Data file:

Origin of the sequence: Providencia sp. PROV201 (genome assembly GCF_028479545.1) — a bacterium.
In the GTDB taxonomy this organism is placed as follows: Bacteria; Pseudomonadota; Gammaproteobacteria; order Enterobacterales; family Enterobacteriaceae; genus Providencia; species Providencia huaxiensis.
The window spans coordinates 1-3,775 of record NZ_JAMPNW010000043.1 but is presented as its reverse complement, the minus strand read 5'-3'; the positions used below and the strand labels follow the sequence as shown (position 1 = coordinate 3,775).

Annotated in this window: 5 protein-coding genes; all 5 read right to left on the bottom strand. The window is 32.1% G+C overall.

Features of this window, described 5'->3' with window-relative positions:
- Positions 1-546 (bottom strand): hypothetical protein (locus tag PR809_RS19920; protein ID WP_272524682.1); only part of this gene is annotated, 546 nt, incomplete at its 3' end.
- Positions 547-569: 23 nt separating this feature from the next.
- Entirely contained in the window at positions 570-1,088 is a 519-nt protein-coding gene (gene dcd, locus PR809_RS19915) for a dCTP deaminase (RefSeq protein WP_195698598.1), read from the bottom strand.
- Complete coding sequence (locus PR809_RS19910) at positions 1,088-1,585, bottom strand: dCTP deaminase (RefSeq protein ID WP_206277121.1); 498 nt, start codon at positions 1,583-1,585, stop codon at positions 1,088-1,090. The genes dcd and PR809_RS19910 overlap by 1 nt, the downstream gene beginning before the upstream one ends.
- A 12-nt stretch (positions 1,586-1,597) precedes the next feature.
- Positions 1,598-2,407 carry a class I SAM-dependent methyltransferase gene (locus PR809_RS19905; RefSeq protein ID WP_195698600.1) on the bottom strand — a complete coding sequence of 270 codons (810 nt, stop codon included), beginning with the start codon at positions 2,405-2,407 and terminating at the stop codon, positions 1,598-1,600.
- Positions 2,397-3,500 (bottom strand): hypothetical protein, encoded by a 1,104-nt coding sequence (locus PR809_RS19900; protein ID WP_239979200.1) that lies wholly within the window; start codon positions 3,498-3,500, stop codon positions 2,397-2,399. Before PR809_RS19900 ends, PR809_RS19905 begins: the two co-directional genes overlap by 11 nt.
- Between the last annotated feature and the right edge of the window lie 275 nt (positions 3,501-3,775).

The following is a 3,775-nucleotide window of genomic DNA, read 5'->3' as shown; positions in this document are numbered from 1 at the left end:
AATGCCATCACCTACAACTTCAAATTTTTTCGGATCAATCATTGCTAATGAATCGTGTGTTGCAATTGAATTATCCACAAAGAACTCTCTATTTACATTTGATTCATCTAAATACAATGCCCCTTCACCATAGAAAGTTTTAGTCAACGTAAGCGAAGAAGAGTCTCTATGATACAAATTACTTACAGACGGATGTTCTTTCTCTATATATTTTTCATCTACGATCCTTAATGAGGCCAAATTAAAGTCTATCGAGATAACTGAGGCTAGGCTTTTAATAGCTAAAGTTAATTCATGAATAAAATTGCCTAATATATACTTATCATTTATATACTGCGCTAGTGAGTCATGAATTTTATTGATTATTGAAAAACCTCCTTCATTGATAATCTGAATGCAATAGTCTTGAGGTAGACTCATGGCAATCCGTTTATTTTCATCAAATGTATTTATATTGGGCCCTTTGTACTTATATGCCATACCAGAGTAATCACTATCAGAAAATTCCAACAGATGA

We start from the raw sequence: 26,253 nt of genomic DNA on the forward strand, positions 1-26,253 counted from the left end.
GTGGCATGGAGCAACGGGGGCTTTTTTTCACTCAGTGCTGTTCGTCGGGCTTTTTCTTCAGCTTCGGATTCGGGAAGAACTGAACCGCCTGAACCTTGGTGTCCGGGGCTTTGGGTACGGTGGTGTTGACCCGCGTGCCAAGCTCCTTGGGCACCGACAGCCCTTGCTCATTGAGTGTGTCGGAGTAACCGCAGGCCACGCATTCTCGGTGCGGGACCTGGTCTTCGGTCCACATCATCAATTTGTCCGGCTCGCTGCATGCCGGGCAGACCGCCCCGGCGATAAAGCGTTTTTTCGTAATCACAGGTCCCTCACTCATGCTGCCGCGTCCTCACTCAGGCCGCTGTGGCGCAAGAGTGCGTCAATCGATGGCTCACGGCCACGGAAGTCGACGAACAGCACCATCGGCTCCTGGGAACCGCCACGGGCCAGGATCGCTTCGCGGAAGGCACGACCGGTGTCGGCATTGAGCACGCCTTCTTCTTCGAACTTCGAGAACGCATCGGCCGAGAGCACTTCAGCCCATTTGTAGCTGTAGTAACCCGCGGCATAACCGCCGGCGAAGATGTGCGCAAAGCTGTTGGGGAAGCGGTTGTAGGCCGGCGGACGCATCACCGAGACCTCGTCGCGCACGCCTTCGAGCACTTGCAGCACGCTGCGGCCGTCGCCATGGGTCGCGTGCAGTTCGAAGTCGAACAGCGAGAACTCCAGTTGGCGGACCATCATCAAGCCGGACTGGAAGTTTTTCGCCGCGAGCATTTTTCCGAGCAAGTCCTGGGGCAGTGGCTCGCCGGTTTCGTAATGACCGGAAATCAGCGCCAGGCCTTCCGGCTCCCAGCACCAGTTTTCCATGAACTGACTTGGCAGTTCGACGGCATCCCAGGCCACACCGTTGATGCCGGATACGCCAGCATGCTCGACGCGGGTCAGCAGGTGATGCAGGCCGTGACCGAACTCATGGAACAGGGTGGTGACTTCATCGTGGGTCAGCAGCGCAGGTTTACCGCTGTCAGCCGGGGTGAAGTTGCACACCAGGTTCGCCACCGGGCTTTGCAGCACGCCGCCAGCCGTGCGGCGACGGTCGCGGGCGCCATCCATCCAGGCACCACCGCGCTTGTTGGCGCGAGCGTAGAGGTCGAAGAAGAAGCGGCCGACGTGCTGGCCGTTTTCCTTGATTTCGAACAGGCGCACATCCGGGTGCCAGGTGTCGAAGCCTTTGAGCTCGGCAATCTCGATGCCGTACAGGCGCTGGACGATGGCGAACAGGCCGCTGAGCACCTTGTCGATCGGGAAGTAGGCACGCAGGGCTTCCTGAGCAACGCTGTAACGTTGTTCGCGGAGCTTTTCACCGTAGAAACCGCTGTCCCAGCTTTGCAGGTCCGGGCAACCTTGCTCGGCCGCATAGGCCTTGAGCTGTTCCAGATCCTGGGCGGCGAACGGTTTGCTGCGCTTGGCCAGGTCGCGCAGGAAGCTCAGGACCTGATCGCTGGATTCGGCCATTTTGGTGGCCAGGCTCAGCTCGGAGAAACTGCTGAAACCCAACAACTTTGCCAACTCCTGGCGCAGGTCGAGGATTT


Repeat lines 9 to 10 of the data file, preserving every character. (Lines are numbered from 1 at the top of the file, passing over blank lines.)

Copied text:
- Complete coding sequence (locus PR809_RS19910) at positions 1,088-1,585, bottom strand: dCTP deaminase (RefSeq protein ID WP_206277121.1); 498 nt, start codon at positions 1,583-1,585, stop codon at positions 1,088-1,090. The genes dcd and PR809_RS19910 overlap by 1 nt, the downstream gene beginning before the upstream one ends.
- A 12-nt stretch (positions 1,586-1,597) precedes the next feature.